By coincidence, this weekend we found ourselves in the company of a beautiful Giraffa camelopardalis, seen below laid out on a rug on the kitchen floor. Here are a few photos. *Photos may contain cats.*
This really nicely illustrates the striking differences in the vertebral units. C1 is labeled. Just count back from there, so we have C1 C2 C3 and a bit of C4. Click on photos to enlarge.
Looking at the first two vertebrae (known as the atlas and axis), you can see that they look different to the others. Their unique shape is related to their special function of supporting the head.
Compare them to C3 and C4 (and a bit of C5) pictured here. These two look quite similar to each other. This is the general appearance of the repeating series C3-C6.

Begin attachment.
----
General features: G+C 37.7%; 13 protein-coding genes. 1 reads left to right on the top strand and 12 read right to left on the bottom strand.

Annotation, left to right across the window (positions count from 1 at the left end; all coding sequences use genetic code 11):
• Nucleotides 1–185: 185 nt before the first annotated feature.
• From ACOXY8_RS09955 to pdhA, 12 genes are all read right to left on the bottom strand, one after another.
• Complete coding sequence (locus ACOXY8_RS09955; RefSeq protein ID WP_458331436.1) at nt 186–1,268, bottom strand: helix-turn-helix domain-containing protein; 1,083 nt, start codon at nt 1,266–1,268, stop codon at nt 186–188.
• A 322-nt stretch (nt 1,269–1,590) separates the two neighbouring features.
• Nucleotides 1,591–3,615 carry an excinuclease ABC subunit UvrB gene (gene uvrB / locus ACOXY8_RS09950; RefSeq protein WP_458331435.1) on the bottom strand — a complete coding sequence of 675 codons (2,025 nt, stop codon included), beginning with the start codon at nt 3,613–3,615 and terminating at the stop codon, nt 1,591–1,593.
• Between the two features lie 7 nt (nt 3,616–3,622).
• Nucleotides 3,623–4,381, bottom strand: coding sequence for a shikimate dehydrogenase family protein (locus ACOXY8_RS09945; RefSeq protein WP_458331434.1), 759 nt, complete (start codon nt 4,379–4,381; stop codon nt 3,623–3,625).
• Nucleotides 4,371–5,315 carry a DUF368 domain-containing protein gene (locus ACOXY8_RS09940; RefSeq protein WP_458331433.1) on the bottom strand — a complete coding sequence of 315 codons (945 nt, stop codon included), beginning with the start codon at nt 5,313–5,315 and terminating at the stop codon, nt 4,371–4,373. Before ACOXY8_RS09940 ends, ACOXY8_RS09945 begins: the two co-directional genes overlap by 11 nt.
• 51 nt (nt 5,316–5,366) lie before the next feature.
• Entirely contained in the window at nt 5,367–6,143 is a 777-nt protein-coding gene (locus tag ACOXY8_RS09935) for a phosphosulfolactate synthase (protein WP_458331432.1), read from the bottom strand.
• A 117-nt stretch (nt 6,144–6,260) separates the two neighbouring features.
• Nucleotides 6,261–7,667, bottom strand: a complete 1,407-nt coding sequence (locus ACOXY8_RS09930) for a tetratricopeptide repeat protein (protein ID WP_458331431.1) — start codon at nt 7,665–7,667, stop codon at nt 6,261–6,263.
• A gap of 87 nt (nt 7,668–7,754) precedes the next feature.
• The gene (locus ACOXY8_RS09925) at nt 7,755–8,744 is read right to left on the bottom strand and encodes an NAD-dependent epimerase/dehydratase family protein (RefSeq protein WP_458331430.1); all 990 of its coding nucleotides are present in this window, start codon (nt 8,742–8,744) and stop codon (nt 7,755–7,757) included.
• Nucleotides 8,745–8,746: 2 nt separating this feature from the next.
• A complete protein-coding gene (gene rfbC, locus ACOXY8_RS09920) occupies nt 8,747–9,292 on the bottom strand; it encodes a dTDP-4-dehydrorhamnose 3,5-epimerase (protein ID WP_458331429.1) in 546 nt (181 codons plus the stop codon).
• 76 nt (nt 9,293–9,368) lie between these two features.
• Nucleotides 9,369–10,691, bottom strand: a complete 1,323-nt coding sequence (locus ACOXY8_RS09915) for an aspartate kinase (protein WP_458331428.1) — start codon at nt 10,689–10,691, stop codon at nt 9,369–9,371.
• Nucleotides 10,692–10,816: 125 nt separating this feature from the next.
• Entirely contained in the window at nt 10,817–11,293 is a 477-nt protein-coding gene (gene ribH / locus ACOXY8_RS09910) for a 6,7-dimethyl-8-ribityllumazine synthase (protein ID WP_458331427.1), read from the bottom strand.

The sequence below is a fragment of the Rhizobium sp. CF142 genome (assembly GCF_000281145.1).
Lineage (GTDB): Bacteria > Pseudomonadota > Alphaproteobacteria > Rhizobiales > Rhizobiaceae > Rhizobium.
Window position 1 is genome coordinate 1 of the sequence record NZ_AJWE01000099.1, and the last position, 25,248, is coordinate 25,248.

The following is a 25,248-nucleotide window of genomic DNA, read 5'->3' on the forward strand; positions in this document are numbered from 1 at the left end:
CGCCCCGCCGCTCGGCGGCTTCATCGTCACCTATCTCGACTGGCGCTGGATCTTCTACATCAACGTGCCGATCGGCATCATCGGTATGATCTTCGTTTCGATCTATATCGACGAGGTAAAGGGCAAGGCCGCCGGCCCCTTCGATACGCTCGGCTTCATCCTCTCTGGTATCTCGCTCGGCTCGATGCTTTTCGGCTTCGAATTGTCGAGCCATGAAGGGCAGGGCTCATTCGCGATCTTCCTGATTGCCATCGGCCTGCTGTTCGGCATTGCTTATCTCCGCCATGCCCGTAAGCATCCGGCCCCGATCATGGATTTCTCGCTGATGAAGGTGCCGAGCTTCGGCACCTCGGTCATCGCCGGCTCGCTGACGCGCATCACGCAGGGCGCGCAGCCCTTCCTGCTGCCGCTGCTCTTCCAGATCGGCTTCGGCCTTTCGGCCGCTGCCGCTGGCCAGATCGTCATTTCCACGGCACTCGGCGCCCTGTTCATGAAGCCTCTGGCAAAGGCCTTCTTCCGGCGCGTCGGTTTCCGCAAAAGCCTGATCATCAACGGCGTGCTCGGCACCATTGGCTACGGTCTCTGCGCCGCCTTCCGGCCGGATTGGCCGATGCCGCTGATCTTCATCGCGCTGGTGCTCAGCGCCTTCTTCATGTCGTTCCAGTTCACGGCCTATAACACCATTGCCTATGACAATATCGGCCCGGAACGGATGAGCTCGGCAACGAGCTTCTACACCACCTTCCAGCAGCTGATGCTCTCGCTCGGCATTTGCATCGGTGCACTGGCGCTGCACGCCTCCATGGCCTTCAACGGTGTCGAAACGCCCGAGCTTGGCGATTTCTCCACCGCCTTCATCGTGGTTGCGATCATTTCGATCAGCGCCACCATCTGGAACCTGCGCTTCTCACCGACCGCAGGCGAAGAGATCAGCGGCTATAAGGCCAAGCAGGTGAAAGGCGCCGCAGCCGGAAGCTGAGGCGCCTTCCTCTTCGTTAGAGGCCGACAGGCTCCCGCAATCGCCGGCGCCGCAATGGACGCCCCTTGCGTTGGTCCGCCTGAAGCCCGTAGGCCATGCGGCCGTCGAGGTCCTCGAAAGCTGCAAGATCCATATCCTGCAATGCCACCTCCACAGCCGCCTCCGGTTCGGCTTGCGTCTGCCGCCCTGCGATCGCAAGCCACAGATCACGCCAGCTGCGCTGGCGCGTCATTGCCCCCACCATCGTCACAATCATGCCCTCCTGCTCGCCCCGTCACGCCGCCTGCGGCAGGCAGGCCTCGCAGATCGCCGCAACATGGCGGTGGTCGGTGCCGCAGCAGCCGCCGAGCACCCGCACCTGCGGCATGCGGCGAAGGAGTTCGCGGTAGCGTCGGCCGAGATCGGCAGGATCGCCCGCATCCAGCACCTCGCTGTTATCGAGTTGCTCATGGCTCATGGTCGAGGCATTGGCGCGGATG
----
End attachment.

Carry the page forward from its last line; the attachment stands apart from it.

One of the mysterious finds were the bones we’ve labelled as ‘Hyoid’ in the main image. We’re assuming they’re hyoid bones due to their slender shape. Any further advances on this are welcome.
The ossicones in the main picture are one of the defining giraffid features, shared now only by living giraffe and okapi.
Another defining feature of giraffids is the distinctive bilobed canine tooth (below). Again, giraffe share this trait with okapi.
When you look closer at of the mandibles, you can also see that this giraffe was close to shedding the deciduous (juvenile) teeth. The adult teeth are just creeping up below them.